Pee for Profit: Cow Urine Can Outsell Milk in India
There are about 30 different ways to prepare the golden 'elixir'
By Jenn Gidman,  Newser Staff
Posted Jul 18, 2016 2:02 PM CDT
India's hot new commodity: cow urine.   (Shutterstock)

(Newser) – Hindus revere cows as a symbol of life, including the liquid nourishment they provide—and not just the milk. Distilled urine from female cows has become a hot commodity in India, Bloomberg reports, said to bring in at least as much cash as the other kind of cow juice. And it's created a booming business helped along by the efforts of Prime Minister Narendra Modi, who's funneled $87 million into protecting his country's bovines by beefing up cow shelters and prohibiting the eating of cow meat, among other measures. Holistic practitioners say the urine (they call it the "gomutra") can bestow health benefits, and a research team last month said they had found gold in the urine of the country's Gir cattle, lending even more mystique and reverence to the creatures, the Indian Express notes. A liter of cow urine can sell for up to $1.50, an employee of a company called Patanjali Ayurveda tells Bloomberg, and it's even available on e-commerce sites like Amazon.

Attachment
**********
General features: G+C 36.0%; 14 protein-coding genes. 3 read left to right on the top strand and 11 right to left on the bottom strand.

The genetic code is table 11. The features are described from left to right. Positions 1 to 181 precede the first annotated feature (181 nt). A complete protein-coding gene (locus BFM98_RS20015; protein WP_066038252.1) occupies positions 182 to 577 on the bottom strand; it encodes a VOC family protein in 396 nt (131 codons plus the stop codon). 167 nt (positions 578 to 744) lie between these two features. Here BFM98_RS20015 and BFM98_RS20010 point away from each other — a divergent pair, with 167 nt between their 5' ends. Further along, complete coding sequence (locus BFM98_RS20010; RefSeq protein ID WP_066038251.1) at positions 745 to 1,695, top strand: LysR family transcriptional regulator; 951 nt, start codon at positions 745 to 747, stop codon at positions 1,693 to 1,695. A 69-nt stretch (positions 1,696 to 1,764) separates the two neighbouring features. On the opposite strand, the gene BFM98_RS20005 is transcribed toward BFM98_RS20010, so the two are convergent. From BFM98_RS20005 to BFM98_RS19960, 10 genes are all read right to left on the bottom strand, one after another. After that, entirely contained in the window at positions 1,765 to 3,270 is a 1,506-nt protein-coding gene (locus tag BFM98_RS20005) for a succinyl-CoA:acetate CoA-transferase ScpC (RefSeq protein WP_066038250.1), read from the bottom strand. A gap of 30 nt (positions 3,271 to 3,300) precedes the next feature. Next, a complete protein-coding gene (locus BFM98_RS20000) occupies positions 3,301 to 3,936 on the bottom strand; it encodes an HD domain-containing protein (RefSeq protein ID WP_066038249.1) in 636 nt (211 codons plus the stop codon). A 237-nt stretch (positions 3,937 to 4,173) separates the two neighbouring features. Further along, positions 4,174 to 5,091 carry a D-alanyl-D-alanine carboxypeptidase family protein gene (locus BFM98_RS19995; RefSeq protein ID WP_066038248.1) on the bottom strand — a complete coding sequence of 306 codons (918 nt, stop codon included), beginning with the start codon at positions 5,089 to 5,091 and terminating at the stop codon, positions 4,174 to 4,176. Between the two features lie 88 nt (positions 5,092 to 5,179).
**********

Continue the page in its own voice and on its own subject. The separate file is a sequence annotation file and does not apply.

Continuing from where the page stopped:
There are various ways you can prep the golden "elixir," a coordinator at an Indian cow research group says, noting more than two dozen home "remedies" can easily be whipped up. One of the most challenging parts of being a cow urine collector: knowing exactly when nature's call is about to strike. "The attendants take clues from the animals' movements and try to identify patterns in urination," a cow urine business owner tells Bloomberg. Some of these local urin-preneurs are even trying to take on business giants like Unilever and Nestle SA with their consumer goods, and urine-based products are part of their portfolio. "We prepare 20 tons … a day and still can't meet demand," the Patanjali director says of his company's urine-based floor cleaner. A University of Sydney epidemiologist, however, warns raw urine could harbor a number of diseases, and a farmer notes there may not be a cost benefit to keeping cows past their milking prime for the urine. (Yes, cow-pee soda is a thing.)